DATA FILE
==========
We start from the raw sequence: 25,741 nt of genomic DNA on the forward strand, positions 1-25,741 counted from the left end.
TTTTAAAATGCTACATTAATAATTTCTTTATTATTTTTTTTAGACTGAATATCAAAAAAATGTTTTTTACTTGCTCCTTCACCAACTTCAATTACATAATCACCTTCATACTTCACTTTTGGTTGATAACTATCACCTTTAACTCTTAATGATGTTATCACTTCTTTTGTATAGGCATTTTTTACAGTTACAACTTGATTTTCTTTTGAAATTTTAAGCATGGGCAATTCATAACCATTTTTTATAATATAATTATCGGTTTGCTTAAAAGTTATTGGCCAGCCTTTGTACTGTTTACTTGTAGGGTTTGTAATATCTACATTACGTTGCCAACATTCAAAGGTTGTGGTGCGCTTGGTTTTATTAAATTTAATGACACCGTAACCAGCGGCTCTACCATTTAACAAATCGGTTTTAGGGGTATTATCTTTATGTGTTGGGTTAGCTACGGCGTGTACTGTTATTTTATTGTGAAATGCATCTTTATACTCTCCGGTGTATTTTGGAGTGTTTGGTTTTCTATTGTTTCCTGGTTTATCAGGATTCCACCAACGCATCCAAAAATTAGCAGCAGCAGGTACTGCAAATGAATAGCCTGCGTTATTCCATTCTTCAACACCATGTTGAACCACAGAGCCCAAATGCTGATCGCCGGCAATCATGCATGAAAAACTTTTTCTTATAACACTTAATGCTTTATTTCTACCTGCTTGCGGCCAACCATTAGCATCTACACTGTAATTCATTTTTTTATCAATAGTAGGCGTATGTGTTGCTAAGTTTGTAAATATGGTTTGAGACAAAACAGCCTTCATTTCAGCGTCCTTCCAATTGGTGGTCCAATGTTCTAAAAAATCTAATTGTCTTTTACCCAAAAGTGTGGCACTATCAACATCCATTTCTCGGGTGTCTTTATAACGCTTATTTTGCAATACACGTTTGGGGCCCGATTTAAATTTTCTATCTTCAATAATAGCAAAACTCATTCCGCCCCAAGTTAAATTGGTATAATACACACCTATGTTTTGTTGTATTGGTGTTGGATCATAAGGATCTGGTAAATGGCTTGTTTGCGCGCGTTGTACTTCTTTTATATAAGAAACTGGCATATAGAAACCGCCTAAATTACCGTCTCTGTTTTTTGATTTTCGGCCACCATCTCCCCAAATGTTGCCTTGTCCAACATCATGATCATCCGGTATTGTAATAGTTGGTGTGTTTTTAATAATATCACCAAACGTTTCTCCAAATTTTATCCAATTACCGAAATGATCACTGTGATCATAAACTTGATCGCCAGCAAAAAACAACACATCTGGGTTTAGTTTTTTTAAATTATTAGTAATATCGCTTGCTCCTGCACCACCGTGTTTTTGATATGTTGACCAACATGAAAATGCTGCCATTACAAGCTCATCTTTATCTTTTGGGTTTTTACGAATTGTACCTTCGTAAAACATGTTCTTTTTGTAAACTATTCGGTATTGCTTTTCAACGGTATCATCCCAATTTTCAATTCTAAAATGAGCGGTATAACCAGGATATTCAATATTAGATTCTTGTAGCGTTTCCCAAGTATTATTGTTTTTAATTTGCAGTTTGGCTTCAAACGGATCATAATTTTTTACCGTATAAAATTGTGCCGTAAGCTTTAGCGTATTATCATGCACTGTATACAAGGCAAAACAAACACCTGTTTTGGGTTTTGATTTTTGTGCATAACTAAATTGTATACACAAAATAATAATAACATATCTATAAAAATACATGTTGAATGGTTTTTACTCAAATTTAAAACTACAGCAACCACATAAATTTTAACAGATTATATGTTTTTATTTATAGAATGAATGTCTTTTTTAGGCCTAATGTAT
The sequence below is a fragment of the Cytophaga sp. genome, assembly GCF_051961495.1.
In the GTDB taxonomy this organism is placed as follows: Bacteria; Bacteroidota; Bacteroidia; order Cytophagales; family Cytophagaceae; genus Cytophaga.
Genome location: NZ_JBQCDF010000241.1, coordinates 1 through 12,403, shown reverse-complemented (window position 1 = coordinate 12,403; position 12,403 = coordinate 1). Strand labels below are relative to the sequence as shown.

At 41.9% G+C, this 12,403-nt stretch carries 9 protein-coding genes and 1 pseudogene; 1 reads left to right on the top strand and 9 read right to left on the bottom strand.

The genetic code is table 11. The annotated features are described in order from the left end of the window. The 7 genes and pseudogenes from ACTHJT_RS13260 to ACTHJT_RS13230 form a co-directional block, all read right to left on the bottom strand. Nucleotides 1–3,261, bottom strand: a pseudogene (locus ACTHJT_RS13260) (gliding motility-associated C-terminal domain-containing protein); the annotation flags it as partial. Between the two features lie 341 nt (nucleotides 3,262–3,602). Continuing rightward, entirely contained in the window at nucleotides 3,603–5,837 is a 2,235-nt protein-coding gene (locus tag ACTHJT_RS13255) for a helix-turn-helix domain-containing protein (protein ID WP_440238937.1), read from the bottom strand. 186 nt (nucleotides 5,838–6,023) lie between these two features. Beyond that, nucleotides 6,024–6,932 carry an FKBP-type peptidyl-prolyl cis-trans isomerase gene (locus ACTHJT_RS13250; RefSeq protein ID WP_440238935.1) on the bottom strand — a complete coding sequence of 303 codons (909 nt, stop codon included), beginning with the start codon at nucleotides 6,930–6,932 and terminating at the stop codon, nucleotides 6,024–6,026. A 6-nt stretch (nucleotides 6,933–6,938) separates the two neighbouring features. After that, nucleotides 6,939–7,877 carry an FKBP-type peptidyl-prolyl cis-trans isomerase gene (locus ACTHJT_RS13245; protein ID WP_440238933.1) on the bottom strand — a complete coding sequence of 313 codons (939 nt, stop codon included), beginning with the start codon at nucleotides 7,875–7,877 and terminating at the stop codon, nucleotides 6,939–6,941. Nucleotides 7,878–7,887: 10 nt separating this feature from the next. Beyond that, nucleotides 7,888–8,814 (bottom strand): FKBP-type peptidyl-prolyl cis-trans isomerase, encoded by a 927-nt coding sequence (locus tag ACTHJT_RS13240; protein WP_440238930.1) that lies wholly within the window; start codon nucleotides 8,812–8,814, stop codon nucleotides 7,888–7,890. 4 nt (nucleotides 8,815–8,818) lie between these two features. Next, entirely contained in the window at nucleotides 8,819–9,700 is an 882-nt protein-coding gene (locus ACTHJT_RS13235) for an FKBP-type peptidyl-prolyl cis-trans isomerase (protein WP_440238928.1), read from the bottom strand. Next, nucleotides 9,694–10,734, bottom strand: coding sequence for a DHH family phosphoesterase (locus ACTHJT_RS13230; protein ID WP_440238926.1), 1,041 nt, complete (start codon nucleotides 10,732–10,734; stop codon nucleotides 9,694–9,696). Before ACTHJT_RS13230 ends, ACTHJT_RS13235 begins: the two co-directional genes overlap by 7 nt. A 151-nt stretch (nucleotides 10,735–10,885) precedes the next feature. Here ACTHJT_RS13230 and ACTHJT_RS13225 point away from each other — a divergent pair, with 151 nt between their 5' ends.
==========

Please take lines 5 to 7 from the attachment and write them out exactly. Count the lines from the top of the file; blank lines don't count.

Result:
Genome location: NZ_JBQCDF010000241.1, coordinates 1 through 12,403, shown reverse-complemented (window position 1 = coordinate 12,403; position 12,403 = coordinate 1). Strand labels below are relative to the sequence as shown.

At 41.9% G+C, this 12,403-nt stretch carries 9 protein-coding genes and 1 pseudogene; 1 reads left to right on the top strand and 9 read right to left on the bottom strand.

The genetic code is table 11. The annotated features are described in order from the left end of the window. The 7 genes and pseudogenes from ACTHJT_RS13260 to ACTHJT_RS13230 form a co-directional block, all read right to left on the bottom strand. Nucleotides 1–3,261, bottom strand: a pseudogene (locus ACTHJT_RS13260) (gliding motility-associated C-terminal domain-containing protein); the annotation flags it as partial. Between the two features lie 341 nt (nucleotides 3,262–3,602). Continuing rightward, entirely contained in the window at nucleotides 3,603–5,837 is a 2,235-nt protein-coding gene (locus tag ACTHJT_RS13255) for a helix-turn-helix domain-containing protein (protein ID WP_440238937.1), read from the bottom strand. 186 nt (nucleotides 5,838–6,023) lie between these two features. Beyond that, nucleotides 6,024–6,932 carry an FKBP-type peptidyl-prolyl cis-trans isomerase gene (locus ACTHJT_RS13250; RefSeq protein ID WP_440238935.1) on the bottom strand — a complete coding sequence of 303 codons (909 nt, stop codon included), beginning with the start codon at nucleotides 6,930–6,932 and terminating at the stop codon, nucleotides 6,024–6,026. A 6-nt stretch (nucleotides 6,933–6,938) separates the two neighbouring features. After that, nucleotides 6,939–7,877 carry an FKBP-type peptidyl-prolyl cis-trans isomerase gene (locus ACTHJT_RS13245; protein ID WP_440238933.1) on the bottom strand — a complete coding sequence of 313 codons (939 nt, stop codon included), beginning with the start codon at nucleotides 7,875–7,877 and terminating at the stop codon, nucleotides 6,939–6,941. Nucleotides 7,878–7,887: 10 nt separating this feature from the next. Beyond that, nucleotides 7,888–8,814 (bottom strand): FKBP-type peptidyl-prolyl cis-trans isomerase, encoded by a 927-nt coding sequence (locus tag ACTHJT_RS13240; protein WP_440238930.1) that lies wholly within the window; start codon nucleotides 8,812–8,814, stop codon nucleotides 7,888–7,890. 4 nt (nucleotides 8,815–8,818) lie between these two features. Next, entirely contained in the window at nucleotides 8,819–9,700 is an 882-nt protein-coding gene (locus ACTHJT_RS13235) for an FKBP-type peptidyl-prolyl cis-trans isomerase (protein WP_440238928.1), read from the bottom strand. Next, nucleotides 9,694–10,734, bottom strand: coding sequence for a DHH family phosphoesterase (locus ACTHJT_RS13230; protein ID WP_440238926.1), 1,041 nt, complete (start codon nucleotides 10,732–10,734; stop codon nucleotides 9,694–9,696). Before ACTHJT_RS13230 ends, ACTHJT_RS13235 begins: the two co-directional genes overlap by 7 nt. A 151-nt stretch (nucleotides 10,735–10,885) precedes the next feature. Here ACTHJT_RS13230 and ACTHJT_RS13225 point away from each other — a divergent pair, with 151 nt between their 5' ends.